Wednesday, January 10, 2001

Diary of a Chambermaid

Posted By on Wed, Jan 10, 2001 at 12:00 AM

One of the less seen of the late-period Luis Buñuel films, Diary of a Chambermaid (1964), newly reissued in Cinemascope and a crisp (if brooding) black-and-white, is also one of the strangest of the director’s mature works. Based on the same novel which was filmed by Jean Renoir in 1946, the film has the familiar contours of a period-piece exposé of bourgeois hypocrisy, laced with the director’s dark humor. But the tone is uncharacteristically mixed, and what begins as a rather kinky comedy of bad manners slips into a very grim place before arriving at a savage, hallucinatory ending.

Buñuel and his co-writer Jean-Claude Carrière (this would be the beginning of a six-film collaboration) moved the time of the novel from turn-of-the century to the late ’30s, in order to emphasize the story’s subtext of racism and fascism. The title character is played by Jeanne Moreau, newly arrived at the French country estate of the elderly Monsieur Rabour (Jean Ozenne). The place is soon revealed to be a hotbed of bent and unrequited desire. Rabour is a harmless if avid shoe fetishist, his daughter is egregiously “frigid” (sex with her husband literally pains her) and his son-in-law, the perpetually overheated Monsieur Montell (Michel Piccoli in a wonderfully nuanced comic performance) is so horny that only a sense of middle-class propriety keeps him from raping Moreau outright.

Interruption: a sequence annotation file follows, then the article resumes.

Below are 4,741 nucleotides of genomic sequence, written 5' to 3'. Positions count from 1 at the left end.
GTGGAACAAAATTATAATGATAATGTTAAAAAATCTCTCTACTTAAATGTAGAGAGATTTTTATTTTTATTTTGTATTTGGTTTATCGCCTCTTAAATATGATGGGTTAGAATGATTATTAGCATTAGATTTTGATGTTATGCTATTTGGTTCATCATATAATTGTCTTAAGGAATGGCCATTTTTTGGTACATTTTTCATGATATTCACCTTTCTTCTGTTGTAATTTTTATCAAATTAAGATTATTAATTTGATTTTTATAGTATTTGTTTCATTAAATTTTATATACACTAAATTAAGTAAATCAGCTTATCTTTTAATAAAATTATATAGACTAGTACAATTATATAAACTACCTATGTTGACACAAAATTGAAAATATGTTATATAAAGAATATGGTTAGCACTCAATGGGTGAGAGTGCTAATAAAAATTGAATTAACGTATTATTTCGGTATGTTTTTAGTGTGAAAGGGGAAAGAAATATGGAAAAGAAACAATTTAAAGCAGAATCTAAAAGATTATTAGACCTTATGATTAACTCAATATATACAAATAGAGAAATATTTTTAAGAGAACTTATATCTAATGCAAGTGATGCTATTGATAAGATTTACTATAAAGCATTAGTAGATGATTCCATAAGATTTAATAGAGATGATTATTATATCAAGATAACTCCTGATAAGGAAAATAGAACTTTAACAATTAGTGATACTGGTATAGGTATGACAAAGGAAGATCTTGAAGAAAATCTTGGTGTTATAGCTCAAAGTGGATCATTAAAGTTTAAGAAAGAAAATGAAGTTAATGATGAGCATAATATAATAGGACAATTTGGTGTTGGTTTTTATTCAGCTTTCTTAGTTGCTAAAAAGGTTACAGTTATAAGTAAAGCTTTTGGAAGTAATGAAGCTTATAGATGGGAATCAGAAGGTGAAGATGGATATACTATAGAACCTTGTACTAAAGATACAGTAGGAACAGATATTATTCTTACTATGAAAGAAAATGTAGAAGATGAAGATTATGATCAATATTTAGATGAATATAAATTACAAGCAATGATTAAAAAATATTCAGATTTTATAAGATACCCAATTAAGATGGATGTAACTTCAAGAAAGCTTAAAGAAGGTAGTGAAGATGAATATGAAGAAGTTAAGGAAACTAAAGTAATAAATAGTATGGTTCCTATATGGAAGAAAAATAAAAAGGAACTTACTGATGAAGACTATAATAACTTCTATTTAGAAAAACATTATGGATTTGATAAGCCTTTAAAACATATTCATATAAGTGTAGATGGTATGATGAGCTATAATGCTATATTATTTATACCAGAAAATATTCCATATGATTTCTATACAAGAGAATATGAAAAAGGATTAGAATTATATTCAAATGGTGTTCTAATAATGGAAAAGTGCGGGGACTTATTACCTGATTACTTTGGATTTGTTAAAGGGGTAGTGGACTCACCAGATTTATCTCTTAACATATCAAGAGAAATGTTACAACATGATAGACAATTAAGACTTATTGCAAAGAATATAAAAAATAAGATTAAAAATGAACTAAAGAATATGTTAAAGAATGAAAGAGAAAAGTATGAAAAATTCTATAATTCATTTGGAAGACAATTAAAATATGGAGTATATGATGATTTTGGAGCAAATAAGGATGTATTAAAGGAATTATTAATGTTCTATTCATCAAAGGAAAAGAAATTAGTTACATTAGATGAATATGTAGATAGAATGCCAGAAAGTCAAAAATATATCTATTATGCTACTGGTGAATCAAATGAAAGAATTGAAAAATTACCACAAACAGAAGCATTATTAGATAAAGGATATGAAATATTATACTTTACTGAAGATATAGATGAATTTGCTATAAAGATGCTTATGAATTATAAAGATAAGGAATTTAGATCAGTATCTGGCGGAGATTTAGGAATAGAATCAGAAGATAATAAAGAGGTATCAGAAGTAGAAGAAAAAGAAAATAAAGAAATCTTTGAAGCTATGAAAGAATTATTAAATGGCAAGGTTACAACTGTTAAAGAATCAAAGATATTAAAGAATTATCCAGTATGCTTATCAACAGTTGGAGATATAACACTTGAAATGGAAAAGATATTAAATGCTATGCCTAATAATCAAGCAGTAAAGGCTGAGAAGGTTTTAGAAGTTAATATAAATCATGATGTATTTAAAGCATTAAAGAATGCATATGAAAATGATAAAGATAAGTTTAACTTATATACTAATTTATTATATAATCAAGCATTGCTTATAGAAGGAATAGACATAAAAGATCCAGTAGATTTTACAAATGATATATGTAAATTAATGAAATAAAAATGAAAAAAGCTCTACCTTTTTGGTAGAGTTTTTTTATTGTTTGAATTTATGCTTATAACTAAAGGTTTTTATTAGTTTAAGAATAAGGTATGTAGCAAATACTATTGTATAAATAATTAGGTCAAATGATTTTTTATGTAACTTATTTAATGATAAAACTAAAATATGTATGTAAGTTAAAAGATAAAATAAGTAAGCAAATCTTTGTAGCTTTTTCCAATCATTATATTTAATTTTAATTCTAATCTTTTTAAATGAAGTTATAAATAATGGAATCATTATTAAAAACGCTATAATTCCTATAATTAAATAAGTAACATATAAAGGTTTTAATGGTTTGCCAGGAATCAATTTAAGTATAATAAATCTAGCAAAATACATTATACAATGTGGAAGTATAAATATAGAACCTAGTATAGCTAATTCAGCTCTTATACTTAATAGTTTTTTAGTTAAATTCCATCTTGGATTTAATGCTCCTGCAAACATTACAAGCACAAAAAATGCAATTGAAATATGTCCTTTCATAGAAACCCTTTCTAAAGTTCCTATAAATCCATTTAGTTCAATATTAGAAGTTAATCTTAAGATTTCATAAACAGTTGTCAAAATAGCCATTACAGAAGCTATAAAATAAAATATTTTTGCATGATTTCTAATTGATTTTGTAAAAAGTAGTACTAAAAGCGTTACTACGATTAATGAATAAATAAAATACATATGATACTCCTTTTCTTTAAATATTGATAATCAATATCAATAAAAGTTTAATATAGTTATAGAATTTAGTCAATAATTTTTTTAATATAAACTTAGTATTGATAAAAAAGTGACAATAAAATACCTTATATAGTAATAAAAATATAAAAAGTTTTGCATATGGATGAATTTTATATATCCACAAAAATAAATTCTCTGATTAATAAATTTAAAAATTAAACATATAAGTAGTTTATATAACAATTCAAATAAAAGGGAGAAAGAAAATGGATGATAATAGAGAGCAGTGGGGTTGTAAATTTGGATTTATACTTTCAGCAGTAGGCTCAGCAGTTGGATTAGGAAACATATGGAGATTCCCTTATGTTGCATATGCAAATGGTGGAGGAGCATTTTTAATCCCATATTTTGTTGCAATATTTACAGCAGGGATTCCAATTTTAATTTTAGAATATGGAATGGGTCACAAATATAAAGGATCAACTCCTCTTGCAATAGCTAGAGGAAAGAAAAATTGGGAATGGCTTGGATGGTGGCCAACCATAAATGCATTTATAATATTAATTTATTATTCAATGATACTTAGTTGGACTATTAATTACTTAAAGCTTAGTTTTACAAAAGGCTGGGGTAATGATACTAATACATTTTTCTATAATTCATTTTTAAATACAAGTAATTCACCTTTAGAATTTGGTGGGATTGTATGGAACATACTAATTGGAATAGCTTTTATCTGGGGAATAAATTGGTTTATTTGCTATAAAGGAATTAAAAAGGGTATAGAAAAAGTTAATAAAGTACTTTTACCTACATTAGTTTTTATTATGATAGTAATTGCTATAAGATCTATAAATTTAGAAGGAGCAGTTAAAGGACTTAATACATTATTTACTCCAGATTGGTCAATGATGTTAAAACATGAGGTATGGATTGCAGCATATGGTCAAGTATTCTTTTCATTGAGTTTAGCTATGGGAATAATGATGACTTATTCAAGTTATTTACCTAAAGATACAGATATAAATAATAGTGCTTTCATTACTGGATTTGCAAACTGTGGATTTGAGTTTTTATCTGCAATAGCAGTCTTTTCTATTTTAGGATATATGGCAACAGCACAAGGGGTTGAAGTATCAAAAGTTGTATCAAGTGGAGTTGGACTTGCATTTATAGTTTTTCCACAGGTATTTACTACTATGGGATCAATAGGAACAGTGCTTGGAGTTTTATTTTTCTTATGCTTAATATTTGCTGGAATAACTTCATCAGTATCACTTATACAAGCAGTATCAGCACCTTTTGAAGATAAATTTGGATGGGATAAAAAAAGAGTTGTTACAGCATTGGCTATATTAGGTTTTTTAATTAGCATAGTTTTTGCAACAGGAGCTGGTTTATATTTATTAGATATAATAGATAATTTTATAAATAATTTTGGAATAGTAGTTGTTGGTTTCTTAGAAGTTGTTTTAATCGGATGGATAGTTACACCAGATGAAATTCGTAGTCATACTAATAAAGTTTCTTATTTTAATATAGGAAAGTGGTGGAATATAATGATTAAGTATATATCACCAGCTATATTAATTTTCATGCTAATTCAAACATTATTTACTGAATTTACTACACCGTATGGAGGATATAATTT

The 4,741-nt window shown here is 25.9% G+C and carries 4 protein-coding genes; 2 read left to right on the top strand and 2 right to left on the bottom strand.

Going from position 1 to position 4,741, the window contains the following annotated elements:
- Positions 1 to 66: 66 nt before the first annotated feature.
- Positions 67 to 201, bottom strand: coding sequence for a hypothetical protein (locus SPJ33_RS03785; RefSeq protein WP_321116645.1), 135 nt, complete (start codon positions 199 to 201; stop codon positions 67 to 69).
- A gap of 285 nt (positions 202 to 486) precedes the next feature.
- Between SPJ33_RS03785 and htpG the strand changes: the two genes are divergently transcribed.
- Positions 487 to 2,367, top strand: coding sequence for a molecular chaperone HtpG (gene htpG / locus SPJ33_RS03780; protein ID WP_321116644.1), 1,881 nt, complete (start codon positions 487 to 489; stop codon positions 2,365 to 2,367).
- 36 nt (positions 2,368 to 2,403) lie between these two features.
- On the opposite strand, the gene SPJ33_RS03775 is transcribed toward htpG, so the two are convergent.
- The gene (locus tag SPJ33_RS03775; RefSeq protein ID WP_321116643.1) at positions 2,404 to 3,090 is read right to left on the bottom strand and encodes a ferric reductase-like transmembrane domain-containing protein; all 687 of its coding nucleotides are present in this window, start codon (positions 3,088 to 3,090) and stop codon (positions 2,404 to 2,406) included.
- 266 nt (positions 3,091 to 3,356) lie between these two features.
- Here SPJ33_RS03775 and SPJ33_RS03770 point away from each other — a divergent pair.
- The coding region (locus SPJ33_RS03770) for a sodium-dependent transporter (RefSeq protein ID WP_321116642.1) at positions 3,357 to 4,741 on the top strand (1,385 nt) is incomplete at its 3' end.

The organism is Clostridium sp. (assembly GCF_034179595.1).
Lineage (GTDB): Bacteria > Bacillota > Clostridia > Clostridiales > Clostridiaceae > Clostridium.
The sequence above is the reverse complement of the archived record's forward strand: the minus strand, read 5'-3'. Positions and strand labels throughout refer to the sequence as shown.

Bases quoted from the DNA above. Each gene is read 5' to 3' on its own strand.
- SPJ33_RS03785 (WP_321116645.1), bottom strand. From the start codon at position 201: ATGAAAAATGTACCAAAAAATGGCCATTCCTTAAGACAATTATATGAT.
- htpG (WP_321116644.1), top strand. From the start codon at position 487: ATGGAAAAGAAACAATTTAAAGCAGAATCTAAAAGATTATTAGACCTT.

Early on, Buñuel and Carrière seem in a sly mood, relishing Rabour’s love for footwear and acknowledging the source of his name by having him ask Moreau to read aloud from Huysmans’ decadent classic Against Nature (whose French title is A rebours ) while he squeezes her calf (she complies).

But the household has a more sinister character living among these eccentrics, the gamekeeper Joseph (Georges Geret), a loutish anti-Semite and xenophobe, and a member of the local burgeoning fascist party. When Geret becomes the main suspect in the murder of a child (depicted as a surrealistic horror, with dark blood and slimy snails), the film becomes a little heavy-handed in its depiction of the absolutism of his evil nature. It’s overkill that’s balanced somewhat by the moral ambiguity of Moreau’s chambermaid, whose curiosity about the gamekeeper seems to go beyond just trying to find out if he’s actually the murderer.

As usual, Buñuel treats all this madness as if it were the most natural thing in the world — as it may well be. He seems most at home showing Rabour worshiping a pair of woman’s boots, or the sad-sack Montell descending wolfishly on a homely housemaid who responds with tears which could be either gratitude or remorse. Meanwhile, the larger, allegorical bits come across as forced. But still, it’s Buñuel at a point in his career when he could do pretty much what he wanted to do — and worth seeing for that.

Showing exclusively at the Detroit Film Theatre (inside the DIA, 5200 Woodward, Detroit), Monday at 7:30 p.m. Call 313-833-3237.

Showing exclusively at the Detroit Film Theatre (inside the DIA, 5200 Woodward, Detroit), Monday at 7:30 p.m. Call 313-833-3237.


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